On Fri, May 8, 2009 at 8:38 AM, Mike Jeays <mike.je...@rogers.com> wrote:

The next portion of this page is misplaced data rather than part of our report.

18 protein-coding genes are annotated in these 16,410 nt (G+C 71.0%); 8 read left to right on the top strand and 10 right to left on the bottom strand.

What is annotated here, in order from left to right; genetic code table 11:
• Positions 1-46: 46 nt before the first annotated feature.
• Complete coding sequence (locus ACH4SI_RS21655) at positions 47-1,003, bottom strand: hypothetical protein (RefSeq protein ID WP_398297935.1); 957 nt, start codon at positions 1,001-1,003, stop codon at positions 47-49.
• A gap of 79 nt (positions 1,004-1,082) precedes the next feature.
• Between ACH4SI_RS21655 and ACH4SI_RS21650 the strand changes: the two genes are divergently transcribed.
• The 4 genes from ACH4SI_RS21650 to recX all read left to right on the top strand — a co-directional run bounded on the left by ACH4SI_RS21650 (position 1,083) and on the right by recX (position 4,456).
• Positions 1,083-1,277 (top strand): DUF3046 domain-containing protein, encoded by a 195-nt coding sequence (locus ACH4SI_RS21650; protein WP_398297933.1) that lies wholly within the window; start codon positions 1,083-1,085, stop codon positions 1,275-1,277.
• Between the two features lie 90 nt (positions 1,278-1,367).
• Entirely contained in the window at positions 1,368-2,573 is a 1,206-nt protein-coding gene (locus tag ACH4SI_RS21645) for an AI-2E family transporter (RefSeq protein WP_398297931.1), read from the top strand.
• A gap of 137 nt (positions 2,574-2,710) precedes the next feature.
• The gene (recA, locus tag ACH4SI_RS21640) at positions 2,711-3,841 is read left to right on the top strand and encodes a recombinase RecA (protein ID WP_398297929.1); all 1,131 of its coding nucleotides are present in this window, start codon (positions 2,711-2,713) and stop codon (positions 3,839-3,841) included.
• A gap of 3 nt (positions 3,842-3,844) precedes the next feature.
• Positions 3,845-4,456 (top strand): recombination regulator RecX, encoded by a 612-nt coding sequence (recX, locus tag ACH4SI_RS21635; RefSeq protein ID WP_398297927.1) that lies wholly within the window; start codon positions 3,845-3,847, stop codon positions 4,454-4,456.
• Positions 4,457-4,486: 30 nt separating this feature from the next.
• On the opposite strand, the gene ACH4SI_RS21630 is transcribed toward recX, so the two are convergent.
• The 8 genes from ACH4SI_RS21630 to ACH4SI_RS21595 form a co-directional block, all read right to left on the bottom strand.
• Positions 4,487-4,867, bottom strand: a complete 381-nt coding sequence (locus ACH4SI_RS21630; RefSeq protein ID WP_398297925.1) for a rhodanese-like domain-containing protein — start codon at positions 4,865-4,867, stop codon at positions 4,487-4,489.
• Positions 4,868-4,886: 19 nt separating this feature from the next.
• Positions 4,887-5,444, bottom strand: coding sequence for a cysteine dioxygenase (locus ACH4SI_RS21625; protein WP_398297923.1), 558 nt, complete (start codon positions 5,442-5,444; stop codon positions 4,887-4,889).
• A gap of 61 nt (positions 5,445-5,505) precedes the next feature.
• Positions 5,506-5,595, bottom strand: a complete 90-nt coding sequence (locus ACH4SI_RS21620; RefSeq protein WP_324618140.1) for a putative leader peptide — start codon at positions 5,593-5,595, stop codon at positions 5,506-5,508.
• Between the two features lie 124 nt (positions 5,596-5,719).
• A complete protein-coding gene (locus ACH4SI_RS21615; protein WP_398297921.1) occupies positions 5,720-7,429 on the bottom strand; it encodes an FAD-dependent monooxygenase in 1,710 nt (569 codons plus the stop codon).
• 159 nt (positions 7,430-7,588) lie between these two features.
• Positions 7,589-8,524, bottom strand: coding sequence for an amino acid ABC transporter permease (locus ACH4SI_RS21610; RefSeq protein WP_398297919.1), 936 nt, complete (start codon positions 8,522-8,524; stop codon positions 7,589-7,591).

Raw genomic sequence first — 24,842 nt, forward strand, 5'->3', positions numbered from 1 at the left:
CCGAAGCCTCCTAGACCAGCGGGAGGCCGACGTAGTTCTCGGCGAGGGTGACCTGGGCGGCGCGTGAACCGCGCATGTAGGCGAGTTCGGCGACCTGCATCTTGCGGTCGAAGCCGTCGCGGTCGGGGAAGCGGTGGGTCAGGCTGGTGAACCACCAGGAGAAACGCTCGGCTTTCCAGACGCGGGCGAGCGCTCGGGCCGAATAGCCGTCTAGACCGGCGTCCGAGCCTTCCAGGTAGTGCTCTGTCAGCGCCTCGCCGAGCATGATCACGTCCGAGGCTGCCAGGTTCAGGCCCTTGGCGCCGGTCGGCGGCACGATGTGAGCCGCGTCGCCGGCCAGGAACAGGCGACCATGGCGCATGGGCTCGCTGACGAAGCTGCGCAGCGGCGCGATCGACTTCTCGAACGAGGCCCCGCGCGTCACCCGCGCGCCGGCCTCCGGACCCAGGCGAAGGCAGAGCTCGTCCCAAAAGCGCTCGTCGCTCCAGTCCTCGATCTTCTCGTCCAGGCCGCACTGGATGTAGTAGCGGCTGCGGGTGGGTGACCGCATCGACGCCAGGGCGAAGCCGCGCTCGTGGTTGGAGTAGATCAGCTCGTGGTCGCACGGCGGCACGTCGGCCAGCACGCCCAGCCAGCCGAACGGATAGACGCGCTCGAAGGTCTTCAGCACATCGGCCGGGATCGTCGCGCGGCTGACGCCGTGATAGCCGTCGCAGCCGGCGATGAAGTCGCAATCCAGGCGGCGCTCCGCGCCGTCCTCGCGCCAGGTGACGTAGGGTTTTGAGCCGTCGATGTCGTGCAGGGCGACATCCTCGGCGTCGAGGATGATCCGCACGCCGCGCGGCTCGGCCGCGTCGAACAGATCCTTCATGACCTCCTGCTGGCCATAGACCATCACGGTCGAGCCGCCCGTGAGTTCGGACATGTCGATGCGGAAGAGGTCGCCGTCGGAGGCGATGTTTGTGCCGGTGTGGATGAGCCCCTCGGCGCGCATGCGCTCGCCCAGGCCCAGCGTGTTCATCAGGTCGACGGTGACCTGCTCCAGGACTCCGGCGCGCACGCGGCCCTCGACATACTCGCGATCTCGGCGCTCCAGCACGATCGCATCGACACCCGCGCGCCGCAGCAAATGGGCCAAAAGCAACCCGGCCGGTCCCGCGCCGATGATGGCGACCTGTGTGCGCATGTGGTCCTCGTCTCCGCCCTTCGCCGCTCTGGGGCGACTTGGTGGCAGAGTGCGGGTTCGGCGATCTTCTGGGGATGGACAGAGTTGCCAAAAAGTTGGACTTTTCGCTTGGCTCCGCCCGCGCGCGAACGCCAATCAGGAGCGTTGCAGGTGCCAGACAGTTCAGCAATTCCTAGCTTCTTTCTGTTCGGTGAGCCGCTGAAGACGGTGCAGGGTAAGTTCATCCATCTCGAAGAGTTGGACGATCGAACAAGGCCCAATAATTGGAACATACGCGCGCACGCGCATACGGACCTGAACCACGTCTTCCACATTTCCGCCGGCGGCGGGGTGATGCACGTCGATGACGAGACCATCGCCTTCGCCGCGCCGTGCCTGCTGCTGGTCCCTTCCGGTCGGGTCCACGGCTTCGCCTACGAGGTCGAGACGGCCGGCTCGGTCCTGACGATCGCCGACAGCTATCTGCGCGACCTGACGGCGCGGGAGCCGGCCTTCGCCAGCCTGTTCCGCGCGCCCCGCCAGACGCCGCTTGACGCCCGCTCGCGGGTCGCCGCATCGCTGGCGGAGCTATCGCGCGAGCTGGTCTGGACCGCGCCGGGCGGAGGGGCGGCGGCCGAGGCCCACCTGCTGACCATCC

> On May 8, 2009 01:09:51 am Steve Bertrand wrote: > > I've got a question that is likely not suited for this list, but I know > > that there are people here who can guide me off-list. > > > > Being a network engineer, I'm far from a developer. With that said, I've > > written numerous network automation programs (mostly in Perl), and have > > developed several small patches for software written in C related to ISP > > operations (including the OS itself). > > > > I'm looking for advice on how I can take all of my code, and license it > > into the public domain. I'm sure that most people won't have any > > interest in it, but I really want to ensure that what I have done is > > freely accessible. > > > > All of my code is pretty well separated into different files that > > contain different functions, so isolating portions of my programs that > > use modules or functions that are external is not a problem. > > > > GPL seems too verbose legally for me. Can the BSD license fit into any > > code, no matter what language it is in, and if so, can I have my code > > overlooked by someone who can verify that the BSD license will fit? > > > > Steve > > > > > I would keep away from the term 'public domain', which means you would lose > any rights to it whatsoever. Public Domain does NOT invalidate Copyright : The owner of the work is the copyright holder . Public Domain is a license kind which means that there is no any condition on the usage . For example , BSD-style licenses generally are mentioned as 2-clause ( conditions ) , 3-clause ( conditions ) , etc. . Public Domain license means Zero-clause license . > > I don't think the language makes any difference. Basically, the BSD license > is > OK if you don't mind others taking the code, modifying it and distributing > binaries without making the modified source available. If you don't like > the > last part, consider the GPL. > > Language and used libraries sometimes may cause problems for the users of the sources when they want to distribute executables . For example , if a BSD-style licensed source uses GPL parts as called procedures , NOT the users of the both sources have any restriction , but when executable is distributed to others , BSD-style licensed sources also should be distributed due to GPL conditions although BSD-styled licensed part itself does not require distribution . My opinion is that most restrictive license is GPL although it is claimed that it gives freedom to users to get the source and modify it when they need . One point is forgotten or ignored : A BSD-style licensed source is also available from its originators whether it is distributed by its users or not . Thank you very much . Mehmet Erol Sanliturk _______________________________________________ email@example.com mailing list http://lists.freebsd.org/mailman/listinfo/freebsd-questions To unsubscribe, send any mail to "freebsd-questions-unsubscr...@freebsd.org"